ServiceTrade Gives an Example Using Nationwide Data
Since March 2020, the commercial and industrial mechanical service contracting industry has been reeling from the impacts of COVID-19. In the early days of the pandemic, when cities and states started shutting down, the uncertainty made everyone question the future of our business—for our employees and for our livelihood. At ServiceTrade, we looked at usage data from over 550 facility service companies using our software application, which is designed to help service contractors manage their operations and deliver better customer service, to measure the effects of COVID-19 on business.
Appointment Volume Drop, Recovery, and Stall
In the second half of March and into the first week of April, mechanical service, repair, and maintenance appointment volume dropped by 28 percent from February levels. This low point is marked with a yellow circle in Figure 1. From the first week of April until the end of May, the appointment volume recovered to about 120–125 percent of February levels with a jump after the Memorial Day holiday week (marked by a brown triangle in Figure 1). Appointment volume has held steady since then, with the exception of a small dip during the July Fourth holiday week (marked with a gold star in Figure 1).
Although 20–25-percent growth in service appointment volume during a global pandemic might seem like fantastic news, 2019 data show us that the mechanical industry typically sees a significant seasonal increase in appointment volume from February to July, because warming weather causes system failures. In fact, data from the first week of April 2019 (the green line in Figure 2) suggest that appointment volume in April 2020 should have been 27 percent more than February 2020 levels. That means that during the first week of April, with the gap between the expected appointment volume (27 percent higher than February) and the actual appointment volume (28 percent lower than February), the industry was actually 54 percent behind where it should have been.
The Gap Between 2019 and 2020
When we graph the gap between expected and actual appointment volume as a line in Figure 3 (instead of an area, as in Figure 2), it is easy to see some recovery, as the gap narrowed through April and May. However, as the number count of newly reported COVID-19 cases started to increase again in June (red line in Figure 3), the recovery stalled, and the gap between the expected and actual appointment volume grew after the July Fourth holiday to 26 percent.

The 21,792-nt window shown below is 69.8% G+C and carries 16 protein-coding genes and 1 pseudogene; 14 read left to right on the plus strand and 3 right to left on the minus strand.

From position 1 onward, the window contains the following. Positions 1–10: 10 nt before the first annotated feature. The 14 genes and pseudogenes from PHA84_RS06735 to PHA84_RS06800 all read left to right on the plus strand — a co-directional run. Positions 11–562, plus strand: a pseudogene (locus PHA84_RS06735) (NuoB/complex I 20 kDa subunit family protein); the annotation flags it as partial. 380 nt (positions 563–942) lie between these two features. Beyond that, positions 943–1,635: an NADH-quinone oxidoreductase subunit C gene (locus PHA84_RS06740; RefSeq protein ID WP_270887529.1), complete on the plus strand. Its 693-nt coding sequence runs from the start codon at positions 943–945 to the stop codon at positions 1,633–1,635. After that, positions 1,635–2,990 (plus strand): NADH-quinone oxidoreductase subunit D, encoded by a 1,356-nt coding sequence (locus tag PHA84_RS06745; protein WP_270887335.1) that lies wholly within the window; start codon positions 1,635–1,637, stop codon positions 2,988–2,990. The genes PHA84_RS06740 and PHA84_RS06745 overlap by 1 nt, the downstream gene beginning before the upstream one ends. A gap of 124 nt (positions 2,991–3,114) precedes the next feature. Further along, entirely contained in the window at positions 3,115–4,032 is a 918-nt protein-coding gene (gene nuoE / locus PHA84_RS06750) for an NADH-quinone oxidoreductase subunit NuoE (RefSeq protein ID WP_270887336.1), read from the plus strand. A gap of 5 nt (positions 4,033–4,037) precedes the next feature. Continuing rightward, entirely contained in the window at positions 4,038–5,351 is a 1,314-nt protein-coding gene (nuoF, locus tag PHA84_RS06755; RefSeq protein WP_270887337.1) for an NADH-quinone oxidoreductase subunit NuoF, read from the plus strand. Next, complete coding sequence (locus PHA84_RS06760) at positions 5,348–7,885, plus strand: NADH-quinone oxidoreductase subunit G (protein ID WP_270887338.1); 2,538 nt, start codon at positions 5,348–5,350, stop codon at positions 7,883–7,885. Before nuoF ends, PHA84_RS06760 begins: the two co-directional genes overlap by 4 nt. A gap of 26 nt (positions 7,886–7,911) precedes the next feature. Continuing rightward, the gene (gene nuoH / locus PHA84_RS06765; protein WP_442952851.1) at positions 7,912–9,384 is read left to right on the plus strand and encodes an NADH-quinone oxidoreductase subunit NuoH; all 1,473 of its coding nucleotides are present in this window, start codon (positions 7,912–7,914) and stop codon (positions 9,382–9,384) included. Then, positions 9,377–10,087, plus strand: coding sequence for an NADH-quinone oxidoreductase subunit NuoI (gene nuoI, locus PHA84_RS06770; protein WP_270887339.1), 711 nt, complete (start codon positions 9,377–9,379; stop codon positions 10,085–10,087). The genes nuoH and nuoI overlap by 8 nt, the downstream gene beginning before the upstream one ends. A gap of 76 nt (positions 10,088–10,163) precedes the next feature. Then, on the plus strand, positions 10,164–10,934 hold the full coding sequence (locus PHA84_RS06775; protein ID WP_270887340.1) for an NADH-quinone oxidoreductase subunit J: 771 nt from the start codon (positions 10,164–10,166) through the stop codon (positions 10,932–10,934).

This view of the data helps us better understand the timing of the appointment volume drop compared with the onset of new cases. In March, the sudden drop in appointment volume preceded the spike in new COVID-19 cases, as governments proactively put in place stay-at-home and shelter-in-place orders. Initially, like the rest of the country, the mechanical service contracting industry was hit very hard by these orders.
Not only were contractors losing work and considering how to keep their businesses afloat, but many who had not adopted technology had to scramble to put systems in place so they could go paperless, enable office employees to work from home, and help technicians limit face-to-face interactions with other employees and customers. It was a big distraction during a stressful time.
As contractors adapted to the new work environment and states began reopening, the gap between expected and actual appointment volume decreased. The general recovery trend from the beginning of April until the end of June was heading in the right direction, but it appears that, as of the end of June, the recovery had stalled or even reversed. These data suggest that the industry could be negatively impacted by spiking COVID-19 cases.
Approved Quotes for New Work
So, what do the data suggest you can do to speed up your company’s recovery? For that, we looked at quote approval rates for over 120,000 service, maintenance, and repair quotes processed through ServiceTrade for February through June of 2020. When we measure the number of ServiceTrade quotes approved in a week and divided by the number of quotes submitted to customers in that same week, we can chart a normalized quote approval rate over time.
For all quotes, there was a dip in the normalized quote approval rate in March during the initial response to the pandemic. The normalized quote approval rate mostly returned to prepandemic levels in April and May. However, there is a noticeable difference between quotes above and below $5,000. Historically, quotes over $5,000 (gold line in Figure 4) are approved at a lower rate, but they are not recovering to prepandemic approval rates as quotes under $5,000 are (purple line in Figure 4). Just like you, your customers are still recovering and are likely sensitive to price. These data suggests that you should keep sending repair quotes and focus on the smaller repairs that could prevent more costly breakdowns in the future to help replace your lost workload with planned repairs.
At ServiceTrade, we have a saying: “Feelings fool, and data rules.” If the recovery stalls and the appointment volume slows again, mechanical service contractors must be prepared to respond. The companies that respond based on data about what is happening in their business and with their customers will make better decisions than those who have to rely on their gut feelings. We have focused here on appointment volume and quote approvals. If you are not plotting those data points every week, you should start now.
For more information, call 919-246-9900 or visit servicetrade.com.